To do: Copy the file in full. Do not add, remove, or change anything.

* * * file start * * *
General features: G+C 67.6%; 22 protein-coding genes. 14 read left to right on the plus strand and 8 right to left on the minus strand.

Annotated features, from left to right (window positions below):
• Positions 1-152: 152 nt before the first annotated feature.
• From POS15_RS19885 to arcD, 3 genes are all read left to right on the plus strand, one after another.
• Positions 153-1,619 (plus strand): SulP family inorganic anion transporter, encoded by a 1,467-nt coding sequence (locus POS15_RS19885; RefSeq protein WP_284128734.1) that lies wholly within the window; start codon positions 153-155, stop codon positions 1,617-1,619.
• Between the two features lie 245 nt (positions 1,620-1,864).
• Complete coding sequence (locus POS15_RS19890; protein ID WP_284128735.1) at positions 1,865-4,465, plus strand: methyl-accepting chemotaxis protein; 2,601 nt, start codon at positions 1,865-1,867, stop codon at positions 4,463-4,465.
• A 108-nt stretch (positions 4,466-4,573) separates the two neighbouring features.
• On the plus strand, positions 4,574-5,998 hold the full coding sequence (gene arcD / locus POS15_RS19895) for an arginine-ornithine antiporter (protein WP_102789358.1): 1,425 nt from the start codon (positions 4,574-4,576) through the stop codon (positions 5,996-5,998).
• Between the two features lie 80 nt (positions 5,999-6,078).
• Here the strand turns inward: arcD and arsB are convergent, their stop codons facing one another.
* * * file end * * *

General features: G+C 67.6%; 22 protein-coding genes. 14 read left to right on the plus strand and 8 right to left on the minus strand.

Annotated features, from left to right (window positions below):
• Positions 1-152: 152 nt before the first annotated feature.
• From POS15_RS19885 to arcD, 3 genes are all read left to right on the plus strand, one after another.
• Positions 153-1,619 (plus strand): SulP family inorganic anion transporter, encoded by a 1,467-nt coding sequence (locus POS15_RS19885; RefSeq protein WP_284128734.1) that lies wholly within the window; start codon positions 153-155, stop codon positions 1,617-1,619.
• Between the two features lie 245 nt (positions 1,620-1,864).
• Complete coding sequence (locus POS15_RS19890; protein ID WP_284128735.1) at positions 1,865-4,465, plus strand: methyl-accepting chemotaxis protein; 2,601 nt, start codon at positions 1,865-1,867, stop codon at positions 4,463-4,465.
• A 108-nt stretch (positions 4,466-4,573) separates the two neighbouring features.
• On the plus strand, positions 4,574-5,998 hold the full coding sequence (gene arcD / locus POS15_RS19895) for an arginine-ornithine antiporter (protein WP_102789358.1): 1,425 nt from the start codon (positions 4,574-4,576) through the stop codon (positions 5,996-5,998).
• Between the two features lie 80 nt (positions 5,999-6,078).
• Here the strand turns inward: arcD and arsB are convergent, their stop codons facing one another.